IN WOMEN WE TRUST

  • Author: N.H.Sakhia
  • Publisher: Acrobat Books
  • Genre: Literary Fiction - 382 Pages
  • ISBN #: 978-1-7354535-0-7 (Hardcover)
Author Bytes

Kirkus Reviews

“A captivating drama in pursuit of dramatic truth.”

A teenager’s indiscretion becomes a family tragedy and threatens to become a national scandal in this Pakistan-set drama.

Gul is the 15-year-old son of poor people who work for Sardar Timur, a wealthy and powerful man in Hayatabad, Pakistan. He’s suddenly pulled into a brief sexual encounter with Timur’s daughter, Farah, on whom he had a longtime crush, and the two are discovered in an unlucky moment that has extraordinary reverberations. Furious at what he feels is his mortification, Timur calls for a Panchayat, an “informal justice system” that empowers a council of locals to mete out determinations of guilt and innocence. Author Sakhia astutely captures the nature of these easily corruptible proceedings, which are officially illegal but largely ignored by the police. For Gul and his family, the stakes couldn’t be higher; he could be castrated or killed, and his relations could also suffer gruesome fates. Meanwhile, a French journalist, Arlette Baudis, who has accused the prime minister of Pakistan of sexual harassment, attempts to make the Panchayat fiasco into an issue of international interest—not only to highlight the nation’s corruption, but also to challenge its sexist view of women. Over the course of this novel, the author presents a tale that is sinewy and rich, deftly depicting a traditional system of justice as a thinly disguised one of oppression. Sakhia’s sparse, straightforward prose is quietly moving, as when Baudis, in a fit of exasperated anger about the prime minister’s popular election, rages, “How stupid are you people? Where the damn hell is the moral compass?” Sakhia also manages, with great authorial restraint, to refrain from sacrificing the artistic elements of the story to a sententious lesson.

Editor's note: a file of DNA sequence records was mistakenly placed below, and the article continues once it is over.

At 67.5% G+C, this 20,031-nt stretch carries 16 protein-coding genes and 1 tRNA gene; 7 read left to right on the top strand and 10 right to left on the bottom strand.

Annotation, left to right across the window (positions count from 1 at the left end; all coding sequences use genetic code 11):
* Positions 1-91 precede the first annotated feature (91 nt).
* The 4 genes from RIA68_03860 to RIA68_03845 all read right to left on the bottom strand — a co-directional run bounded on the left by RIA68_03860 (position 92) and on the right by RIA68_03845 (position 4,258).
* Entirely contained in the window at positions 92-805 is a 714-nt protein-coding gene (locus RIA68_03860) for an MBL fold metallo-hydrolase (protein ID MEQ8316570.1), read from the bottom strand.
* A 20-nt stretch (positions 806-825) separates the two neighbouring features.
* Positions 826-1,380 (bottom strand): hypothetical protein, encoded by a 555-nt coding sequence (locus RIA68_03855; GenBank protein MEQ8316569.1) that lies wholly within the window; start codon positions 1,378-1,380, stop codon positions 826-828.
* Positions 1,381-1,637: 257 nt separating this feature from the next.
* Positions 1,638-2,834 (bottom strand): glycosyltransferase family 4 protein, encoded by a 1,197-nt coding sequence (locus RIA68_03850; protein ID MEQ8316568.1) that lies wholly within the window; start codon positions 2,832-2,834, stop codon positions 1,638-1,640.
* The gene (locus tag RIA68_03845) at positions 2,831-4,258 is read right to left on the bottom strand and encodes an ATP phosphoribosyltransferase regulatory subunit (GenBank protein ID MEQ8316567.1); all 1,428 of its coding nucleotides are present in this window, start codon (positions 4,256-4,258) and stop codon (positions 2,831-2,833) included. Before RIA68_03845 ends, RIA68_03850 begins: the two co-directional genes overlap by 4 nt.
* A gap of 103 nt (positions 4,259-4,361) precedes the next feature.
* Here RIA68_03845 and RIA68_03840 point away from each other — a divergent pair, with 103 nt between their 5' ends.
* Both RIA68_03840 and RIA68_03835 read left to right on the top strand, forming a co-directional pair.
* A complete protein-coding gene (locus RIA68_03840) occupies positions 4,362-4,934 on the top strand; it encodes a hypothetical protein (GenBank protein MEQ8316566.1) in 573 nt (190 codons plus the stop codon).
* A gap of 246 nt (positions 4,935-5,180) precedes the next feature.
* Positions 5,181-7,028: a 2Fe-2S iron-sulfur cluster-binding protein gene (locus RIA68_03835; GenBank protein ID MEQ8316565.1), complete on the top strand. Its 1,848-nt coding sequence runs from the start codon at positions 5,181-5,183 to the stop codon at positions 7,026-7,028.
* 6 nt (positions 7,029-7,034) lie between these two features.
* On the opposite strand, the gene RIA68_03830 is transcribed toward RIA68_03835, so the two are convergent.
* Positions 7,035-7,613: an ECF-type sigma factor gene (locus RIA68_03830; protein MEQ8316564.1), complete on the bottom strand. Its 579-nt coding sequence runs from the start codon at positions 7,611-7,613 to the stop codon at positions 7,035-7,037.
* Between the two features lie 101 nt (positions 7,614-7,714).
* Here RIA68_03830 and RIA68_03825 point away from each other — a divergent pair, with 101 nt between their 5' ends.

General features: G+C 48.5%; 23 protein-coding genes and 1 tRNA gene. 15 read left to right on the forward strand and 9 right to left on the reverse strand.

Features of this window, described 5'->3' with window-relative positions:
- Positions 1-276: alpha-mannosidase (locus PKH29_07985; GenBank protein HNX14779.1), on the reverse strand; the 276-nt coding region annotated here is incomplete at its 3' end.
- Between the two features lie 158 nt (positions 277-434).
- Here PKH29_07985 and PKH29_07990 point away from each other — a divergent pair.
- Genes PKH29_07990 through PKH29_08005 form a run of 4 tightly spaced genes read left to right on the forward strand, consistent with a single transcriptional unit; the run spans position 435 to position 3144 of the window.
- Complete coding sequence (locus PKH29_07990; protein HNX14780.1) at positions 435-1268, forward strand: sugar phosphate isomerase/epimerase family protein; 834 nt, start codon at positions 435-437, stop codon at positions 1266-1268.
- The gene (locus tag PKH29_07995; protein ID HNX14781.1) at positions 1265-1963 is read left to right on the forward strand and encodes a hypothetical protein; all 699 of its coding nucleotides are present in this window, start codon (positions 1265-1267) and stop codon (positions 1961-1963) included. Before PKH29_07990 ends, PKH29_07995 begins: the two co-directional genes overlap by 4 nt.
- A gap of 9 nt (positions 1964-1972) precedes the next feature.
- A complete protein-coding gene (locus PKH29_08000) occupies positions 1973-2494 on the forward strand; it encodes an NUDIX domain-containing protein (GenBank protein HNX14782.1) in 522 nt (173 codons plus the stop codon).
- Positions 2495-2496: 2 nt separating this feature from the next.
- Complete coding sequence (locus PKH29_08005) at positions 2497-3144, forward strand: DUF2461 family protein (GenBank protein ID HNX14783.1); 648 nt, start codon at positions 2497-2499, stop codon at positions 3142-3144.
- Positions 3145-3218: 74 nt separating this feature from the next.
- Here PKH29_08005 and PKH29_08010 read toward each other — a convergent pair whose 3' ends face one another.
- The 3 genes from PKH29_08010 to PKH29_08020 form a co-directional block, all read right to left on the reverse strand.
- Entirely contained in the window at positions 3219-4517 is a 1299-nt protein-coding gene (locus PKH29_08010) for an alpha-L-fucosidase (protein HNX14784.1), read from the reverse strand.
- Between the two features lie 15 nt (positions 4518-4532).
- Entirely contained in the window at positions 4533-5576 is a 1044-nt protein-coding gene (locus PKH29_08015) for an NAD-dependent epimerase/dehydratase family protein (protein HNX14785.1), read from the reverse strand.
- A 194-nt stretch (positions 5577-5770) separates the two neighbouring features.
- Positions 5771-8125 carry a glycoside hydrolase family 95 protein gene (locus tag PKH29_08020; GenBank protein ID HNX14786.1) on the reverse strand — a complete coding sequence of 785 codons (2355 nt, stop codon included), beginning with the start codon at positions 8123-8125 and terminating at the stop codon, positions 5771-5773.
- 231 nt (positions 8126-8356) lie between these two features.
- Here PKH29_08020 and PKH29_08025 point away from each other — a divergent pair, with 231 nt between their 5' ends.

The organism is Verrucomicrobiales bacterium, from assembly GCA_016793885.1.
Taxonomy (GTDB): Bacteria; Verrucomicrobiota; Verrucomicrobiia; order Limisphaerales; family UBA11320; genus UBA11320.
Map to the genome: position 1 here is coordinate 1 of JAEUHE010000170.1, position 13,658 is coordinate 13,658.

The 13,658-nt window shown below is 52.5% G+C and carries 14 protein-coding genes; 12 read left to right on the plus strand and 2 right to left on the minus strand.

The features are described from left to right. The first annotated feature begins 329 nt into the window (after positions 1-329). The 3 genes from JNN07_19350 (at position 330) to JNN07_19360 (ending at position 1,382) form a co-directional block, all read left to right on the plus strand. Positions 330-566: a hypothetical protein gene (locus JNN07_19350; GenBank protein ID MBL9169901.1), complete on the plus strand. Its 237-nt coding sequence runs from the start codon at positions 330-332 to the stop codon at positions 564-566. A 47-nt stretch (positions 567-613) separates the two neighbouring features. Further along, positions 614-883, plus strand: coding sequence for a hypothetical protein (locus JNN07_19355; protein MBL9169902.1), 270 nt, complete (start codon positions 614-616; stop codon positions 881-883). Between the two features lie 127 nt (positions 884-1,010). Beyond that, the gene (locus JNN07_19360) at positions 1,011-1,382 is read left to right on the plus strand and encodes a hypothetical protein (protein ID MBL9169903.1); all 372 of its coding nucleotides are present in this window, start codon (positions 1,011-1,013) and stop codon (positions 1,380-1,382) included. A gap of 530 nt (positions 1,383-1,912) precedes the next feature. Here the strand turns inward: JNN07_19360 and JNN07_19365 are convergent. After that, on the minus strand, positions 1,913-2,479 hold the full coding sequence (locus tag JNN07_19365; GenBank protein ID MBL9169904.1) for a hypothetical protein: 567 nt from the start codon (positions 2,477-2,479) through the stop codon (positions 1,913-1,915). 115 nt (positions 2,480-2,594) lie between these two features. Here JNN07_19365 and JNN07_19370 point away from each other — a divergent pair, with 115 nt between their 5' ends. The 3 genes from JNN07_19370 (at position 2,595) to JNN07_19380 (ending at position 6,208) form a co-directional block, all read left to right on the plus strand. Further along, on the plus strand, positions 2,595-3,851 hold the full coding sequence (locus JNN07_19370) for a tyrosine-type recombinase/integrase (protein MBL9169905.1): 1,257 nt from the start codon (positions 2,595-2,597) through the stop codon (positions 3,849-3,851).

A captivating drama in pursuit of dramatic truth.

https://www.kirkusreviews.com/book-reviews/nh-sakhia/in-women-we-trust/

Reviewed Posted Online: 12/31/2020

Kirkus Reviews Verdict: Get It.

Author Bytes

PW Review

“This intense novel … reveals urgent truths and will keep readers turning the pages.”

Attorney Sakhia’s tense English debut novel draws attention to the societal inequities in a small Pakistani town when a servant’s son is found in a compromising position with a landowner’s daughter. In Hayatabad, Pakistan, landowner Sardar Timur Barlas exerts his power as he plans to inflict punishment on Gul, son of housekeeper Zara Bibi, when Gul is discovered in a kitchen pantry in an improper embrace with Sardar’s daughter, Farah. Mullah Aziz, imam of the largest town mosque, is appointed to select members for the Panchayat, an unofficial tribunal responsible for deciding Gul’s guilt or innocence. Zara Bibi’s only hope to see Gul avoid the punishment of castration is to sacrifice her daughter, Badri, whom Sardar wants to be “given” to his men for three nights. Zara Bibi faces a decision that no mother should be forced to make–and if she doesn’t choose which child will suffer, Sardar will decide for her. As the Panchayat convenes, Mullah Aziz’s acquaintance, Turab, a journalist, documents the trial and questions the truth behind the accusations against Gul.